People of all races can research and learn about the sufferings of others and of course many can recall their own personal sufferings and get some understanding of others. But only Black people have experienced the worst sufferings as blacks under the Racist system. If we are speaking about the people with the most experiences of both institutionalized racism and gender prejudices in this White world system then the people are obviously dark-skinned Black Women.

If such people were armed with the historical information then they would have both the information and the direct experiences to speak on all these issues.

Now tell me, can a White/light-skinned person or any light-skinned mixed race person ever directly experience the same ongoing lifelong racial and gender abuses as a dark-skinned Black person? No, they cannot. They can talk about their experiences as Whites or Light skinned mixed and in some cases they get abused badly. However, they cannot experience what it is to be a dark-skinned Black person in the system, growing up being told they were worthless and ugly, then having teachers disregard them etc. They cannot experience what it is to watch television and all the images are nothing like them. They cannot experience these things and much more. What I am saying is they will lack the deeper direct experiences that reaches to the soul.

So on the basis of Merit in a Black Earth Movement that is supposed to address these issues, we should all be looking at helping the worst victims get better informed and then helping them to come forward and advance the cause (once they are interested) as they are suitably qualified, armed with both the experiences and information which is widely accessible today.

In a Black movement, only really informed/enlightened dark-skinned Black people are best qualified to speak powerfully on the issues of racism and gender discrimination.

If there are exceptions where White-skinned people can have the dark-skinned Black people's experiences of Racism and gender discrimination then explain how this is possible.

If the Rasta movement was focused on helping those most affected by the system then we would have much more powerful speakers in the frontline engaging the politics and all other areas. But today too much attention is paid to people who are not the worst victims of the system. Too much chatter and showboating, and too few people with real experiences are coming forward or are being helped forward.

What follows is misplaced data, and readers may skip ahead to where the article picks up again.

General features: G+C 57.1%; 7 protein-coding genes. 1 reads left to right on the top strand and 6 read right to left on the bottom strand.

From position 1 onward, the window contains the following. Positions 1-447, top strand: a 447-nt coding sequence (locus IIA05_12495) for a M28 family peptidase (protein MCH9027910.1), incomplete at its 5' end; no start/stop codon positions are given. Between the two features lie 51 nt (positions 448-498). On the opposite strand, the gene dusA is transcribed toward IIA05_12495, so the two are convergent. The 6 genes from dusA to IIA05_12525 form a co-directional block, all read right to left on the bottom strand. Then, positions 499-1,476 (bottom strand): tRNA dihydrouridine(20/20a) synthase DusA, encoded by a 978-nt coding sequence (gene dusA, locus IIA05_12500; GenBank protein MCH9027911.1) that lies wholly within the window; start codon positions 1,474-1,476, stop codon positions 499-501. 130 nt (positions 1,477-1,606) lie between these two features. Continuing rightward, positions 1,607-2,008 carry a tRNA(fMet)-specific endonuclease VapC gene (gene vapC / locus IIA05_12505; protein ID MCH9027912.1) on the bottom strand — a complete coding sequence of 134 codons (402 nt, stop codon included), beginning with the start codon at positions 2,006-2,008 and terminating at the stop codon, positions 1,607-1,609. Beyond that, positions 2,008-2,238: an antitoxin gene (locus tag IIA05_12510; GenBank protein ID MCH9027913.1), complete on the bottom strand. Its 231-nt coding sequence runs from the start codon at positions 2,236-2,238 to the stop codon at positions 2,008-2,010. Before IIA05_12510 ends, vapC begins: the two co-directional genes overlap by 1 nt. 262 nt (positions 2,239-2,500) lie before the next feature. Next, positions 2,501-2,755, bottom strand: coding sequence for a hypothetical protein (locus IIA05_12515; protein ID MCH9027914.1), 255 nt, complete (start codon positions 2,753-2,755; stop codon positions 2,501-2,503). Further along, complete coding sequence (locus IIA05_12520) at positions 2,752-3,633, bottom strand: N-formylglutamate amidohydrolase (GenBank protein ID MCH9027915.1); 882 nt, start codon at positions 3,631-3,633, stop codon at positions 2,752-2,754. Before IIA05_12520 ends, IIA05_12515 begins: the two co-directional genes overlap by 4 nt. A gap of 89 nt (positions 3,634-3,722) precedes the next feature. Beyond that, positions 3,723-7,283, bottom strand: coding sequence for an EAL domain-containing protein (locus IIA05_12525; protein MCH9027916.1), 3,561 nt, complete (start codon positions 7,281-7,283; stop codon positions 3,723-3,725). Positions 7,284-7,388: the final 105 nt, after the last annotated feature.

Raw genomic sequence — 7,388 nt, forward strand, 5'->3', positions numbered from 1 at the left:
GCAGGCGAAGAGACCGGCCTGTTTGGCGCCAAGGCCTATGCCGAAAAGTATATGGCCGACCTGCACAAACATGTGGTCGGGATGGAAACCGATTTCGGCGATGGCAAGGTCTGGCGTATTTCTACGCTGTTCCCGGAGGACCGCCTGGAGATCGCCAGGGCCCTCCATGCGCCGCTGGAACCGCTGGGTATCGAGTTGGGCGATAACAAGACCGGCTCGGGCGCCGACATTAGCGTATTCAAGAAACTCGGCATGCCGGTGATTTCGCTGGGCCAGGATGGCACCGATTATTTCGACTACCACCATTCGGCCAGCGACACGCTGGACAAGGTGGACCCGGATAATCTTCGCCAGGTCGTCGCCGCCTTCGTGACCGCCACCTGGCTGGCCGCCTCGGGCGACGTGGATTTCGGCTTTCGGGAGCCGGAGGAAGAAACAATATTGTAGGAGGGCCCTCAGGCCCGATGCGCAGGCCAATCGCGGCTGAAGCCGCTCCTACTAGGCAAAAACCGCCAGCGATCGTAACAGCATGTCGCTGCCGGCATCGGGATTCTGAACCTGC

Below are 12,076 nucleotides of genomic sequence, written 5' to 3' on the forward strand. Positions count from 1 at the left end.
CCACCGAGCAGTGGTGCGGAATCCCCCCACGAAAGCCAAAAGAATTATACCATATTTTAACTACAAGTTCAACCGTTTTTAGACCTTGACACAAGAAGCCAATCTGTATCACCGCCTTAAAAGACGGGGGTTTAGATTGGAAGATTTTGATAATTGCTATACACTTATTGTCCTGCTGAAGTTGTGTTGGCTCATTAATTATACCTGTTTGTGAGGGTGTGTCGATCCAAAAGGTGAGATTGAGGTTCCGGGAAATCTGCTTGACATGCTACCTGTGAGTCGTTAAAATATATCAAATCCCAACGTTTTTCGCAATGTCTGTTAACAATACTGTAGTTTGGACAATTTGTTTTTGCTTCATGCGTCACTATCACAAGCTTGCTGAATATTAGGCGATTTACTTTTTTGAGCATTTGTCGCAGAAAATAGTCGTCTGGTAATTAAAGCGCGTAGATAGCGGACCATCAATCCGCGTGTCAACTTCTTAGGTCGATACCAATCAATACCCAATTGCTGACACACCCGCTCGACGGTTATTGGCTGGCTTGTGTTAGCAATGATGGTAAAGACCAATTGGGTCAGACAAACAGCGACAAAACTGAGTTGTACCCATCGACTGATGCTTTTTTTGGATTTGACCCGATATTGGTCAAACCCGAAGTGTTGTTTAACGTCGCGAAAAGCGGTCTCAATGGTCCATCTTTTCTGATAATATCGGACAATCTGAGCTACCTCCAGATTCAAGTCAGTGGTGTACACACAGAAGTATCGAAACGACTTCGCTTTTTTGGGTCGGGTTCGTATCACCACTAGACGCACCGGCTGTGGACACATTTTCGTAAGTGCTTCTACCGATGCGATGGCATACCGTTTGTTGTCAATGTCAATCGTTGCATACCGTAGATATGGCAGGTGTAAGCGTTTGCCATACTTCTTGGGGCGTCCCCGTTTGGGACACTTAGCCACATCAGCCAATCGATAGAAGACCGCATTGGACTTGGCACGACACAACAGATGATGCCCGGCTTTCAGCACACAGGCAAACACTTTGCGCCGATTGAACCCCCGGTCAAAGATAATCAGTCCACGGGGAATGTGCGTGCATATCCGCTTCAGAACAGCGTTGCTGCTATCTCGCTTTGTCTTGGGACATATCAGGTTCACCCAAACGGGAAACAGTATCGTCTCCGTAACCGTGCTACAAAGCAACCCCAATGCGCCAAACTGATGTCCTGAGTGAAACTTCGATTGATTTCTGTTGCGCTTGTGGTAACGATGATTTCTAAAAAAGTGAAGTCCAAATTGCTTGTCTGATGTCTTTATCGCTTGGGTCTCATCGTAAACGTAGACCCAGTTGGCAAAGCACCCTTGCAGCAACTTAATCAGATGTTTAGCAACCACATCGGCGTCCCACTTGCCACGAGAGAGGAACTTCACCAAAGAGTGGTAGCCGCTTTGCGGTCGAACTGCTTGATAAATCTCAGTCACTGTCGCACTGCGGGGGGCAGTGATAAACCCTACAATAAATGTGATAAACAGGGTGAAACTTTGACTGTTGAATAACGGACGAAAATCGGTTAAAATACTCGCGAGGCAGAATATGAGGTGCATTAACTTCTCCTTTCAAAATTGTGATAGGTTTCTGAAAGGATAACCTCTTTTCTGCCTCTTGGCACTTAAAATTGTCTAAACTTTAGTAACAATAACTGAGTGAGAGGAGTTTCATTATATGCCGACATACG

http://www.rastaspeaks.com/Rasta/ColorlessRasta.html
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We should first show solidarity with each other. We are Africans. We are black. Our first priority is ourselves.
sisMenenI
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physical distance cannot be a barrier to love.


« Reply #7 on: April 26, 2004, 04:36:46 PM »

This topic is getting old... but I have decided to write on it this time as I sight the bredren coming with innocence. Straight up, no one can say who you are or what you are allowed to believe or know... so why are so many "white rastas" posting with this insecurity of being accepted or not? Hail Sellassie I and be blessed son_of_Sellassie! JAH is the only Judge and InI are facing serious times, only weak hearts are conquered by babylon so stand firm and forward with JAH works as the sons and daughters of His Imperial Majesty and Mama Omega.

Now let me ask the I, why do you need the input? Where will it get you to hear different people's requirements for who can or cannot hail RasTafari? It will only bring the I down to hear responses like - " cause from the surface of ur post one clearly sees you don't really have a clue what it is to be Rastafari and what it deals with.." So look within and there will be your guidance from His Majesty, check the scriptures and learn from life Smiley ... Most importantly read the teachings of HIM!
Blessed Love
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Spirituality is not theology or ideology. It is a simple way of life, pure and original as was given by the most high. Spirituality is a network linking us to the most high, the universe and eachother